In the hustle and bustle of our lives, sometimes we lose sight of the most important relationship we have – the one with ourselves. Amid the demands of work, other relationships, and various other challenges life throws at us, we forget to nurture ourselves. Self-care is of vital importance to maintain not only our physical but also emotional well-being. It has become a trend to discuss what are some nice things you can do for yourself in the name of self-care. There are myriad self-care tips on the internet.
From meditation and relaxing face masks to setting boundaries in relationships and taking a day off for your mental health, all are recommendations you can find on reels or Twitter threads. Although some of those are genuine self-care methods, the term has also been misused frequently to describe behaviour that is not okay as part of selfcare and confused with self-indulgence and selfishness. Some popular false notions of self-care can damage your relationships. Let’s look at what are some practices that are not real self-care:
1. Screen-sucking instead of real relaxation:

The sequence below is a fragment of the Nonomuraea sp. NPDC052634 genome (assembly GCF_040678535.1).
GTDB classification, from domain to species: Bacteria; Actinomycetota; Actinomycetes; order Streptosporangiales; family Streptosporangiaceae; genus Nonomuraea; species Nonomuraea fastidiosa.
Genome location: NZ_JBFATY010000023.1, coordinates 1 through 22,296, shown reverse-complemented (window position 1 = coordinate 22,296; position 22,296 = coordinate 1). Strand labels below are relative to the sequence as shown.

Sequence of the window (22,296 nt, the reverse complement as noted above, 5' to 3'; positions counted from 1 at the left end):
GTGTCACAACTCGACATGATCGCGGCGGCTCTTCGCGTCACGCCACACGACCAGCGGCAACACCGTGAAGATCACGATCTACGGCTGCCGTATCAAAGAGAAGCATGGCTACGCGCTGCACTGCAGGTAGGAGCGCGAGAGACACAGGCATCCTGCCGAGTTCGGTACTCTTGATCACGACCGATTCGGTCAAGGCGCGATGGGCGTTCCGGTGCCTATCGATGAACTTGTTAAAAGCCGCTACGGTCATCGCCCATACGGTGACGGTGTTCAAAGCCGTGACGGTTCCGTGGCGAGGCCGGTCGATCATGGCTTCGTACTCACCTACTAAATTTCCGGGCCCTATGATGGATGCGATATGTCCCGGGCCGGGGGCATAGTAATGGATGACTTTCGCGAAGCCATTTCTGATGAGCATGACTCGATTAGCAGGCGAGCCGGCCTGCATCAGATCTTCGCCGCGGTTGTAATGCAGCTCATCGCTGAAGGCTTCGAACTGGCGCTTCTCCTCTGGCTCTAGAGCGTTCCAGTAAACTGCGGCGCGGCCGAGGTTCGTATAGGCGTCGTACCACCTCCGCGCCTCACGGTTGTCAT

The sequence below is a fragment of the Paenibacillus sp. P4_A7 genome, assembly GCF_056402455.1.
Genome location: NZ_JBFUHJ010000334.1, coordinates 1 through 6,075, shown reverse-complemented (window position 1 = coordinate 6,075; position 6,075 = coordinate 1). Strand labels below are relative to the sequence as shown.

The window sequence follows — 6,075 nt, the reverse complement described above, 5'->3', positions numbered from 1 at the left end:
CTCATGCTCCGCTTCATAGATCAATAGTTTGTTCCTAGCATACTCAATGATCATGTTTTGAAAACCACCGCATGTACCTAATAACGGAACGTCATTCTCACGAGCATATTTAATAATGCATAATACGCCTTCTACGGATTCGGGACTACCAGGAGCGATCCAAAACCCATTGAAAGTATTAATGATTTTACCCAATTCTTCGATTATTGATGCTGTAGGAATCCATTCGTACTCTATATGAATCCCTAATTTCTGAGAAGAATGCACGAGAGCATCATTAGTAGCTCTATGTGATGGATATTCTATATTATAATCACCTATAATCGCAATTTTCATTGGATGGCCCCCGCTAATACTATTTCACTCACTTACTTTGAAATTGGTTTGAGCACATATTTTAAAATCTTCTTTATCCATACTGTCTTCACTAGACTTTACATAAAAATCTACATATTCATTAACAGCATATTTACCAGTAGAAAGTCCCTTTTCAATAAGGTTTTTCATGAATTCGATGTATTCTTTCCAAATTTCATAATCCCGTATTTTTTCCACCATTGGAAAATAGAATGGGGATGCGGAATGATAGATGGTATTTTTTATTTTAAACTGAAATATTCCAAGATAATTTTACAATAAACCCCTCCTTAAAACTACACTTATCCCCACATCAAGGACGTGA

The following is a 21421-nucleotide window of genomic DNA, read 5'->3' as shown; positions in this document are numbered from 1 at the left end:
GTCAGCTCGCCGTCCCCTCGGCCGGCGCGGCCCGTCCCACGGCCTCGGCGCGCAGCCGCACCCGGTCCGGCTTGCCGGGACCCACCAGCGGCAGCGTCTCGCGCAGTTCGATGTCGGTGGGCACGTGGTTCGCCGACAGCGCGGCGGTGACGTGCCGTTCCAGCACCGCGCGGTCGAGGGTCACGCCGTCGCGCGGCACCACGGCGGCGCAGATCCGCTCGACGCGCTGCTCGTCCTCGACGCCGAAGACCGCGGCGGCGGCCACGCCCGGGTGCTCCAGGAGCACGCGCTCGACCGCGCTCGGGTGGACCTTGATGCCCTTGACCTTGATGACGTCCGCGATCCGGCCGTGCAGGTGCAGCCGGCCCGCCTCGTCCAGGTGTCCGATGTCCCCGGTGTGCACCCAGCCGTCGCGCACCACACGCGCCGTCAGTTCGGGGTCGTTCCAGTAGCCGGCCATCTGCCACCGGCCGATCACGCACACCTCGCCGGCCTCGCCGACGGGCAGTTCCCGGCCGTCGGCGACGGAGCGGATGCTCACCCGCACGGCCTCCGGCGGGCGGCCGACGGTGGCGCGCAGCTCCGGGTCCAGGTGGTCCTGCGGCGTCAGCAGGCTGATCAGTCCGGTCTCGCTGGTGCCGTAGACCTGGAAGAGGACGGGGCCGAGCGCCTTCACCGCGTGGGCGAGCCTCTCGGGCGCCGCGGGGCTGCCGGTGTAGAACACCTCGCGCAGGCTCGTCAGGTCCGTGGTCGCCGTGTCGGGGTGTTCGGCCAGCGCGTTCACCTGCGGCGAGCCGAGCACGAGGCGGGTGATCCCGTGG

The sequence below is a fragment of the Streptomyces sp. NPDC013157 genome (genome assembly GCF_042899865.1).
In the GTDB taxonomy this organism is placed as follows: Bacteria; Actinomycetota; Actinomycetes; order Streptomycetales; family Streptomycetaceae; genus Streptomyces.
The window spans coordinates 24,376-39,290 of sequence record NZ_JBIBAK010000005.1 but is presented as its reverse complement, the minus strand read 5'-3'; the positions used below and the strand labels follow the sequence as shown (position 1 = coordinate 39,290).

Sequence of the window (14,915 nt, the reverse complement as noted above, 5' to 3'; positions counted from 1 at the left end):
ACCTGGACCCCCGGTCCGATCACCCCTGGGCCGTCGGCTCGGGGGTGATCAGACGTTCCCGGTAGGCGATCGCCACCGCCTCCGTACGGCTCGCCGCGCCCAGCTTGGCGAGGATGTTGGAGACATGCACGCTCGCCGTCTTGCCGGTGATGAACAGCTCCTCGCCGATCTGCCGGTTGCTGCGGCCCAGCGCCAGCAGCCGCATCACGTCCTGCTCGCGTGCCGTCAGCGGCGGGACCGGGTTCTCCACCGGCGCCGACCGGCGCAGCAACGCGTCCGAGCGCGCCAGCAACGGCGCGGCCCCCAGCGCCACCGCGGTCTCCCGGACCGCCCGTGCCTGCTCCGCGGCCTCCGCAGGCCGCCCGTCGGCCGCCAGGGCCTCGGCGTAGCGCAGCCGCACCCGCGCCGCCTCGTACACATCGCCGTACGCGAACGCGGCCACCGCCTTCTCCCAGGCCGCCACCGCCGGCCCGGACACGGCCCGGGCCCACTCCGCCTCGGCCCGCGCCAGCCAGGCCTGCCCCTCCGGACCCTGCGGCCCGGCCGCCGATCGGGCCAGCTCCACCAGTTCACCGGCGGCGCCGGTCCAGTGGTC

Self-care consists of getting proper rest. Popularly known as ‘me time’, at the end of a busy work day, is of utmost importance to our mental health. Taking a few hours to ourselves to relax, engage in our hobbies, cooling off by watching movies or TV shows, reading a book and getting adequate sleep at night are all part of it. However, some people take this idea of ‘me time’ to mean it is okay to lie in their bed for hours on end in front of a screen until they fall asleep. Popularly termed as “screen-sucking”, this a very unhealthy way of unwinding, and detrimental to your health.
Read more: what is digital detox?
2. Retail-Therapy and excessive wasteful spending:
Dressing in clothes that make you feel comfortable and express your identity counts as taking care of yourself. Spending time on your appearance so that you feel good and confident is good practice. On the other hand, mindlessly shopping for clothes that you probably don’t need, without any regard for your budget, is not self-care. Psychologists have called the idea of “retail therapy” a maladaptive coping mechanism, which can add more stress to your life later on, especially if you are worried about money.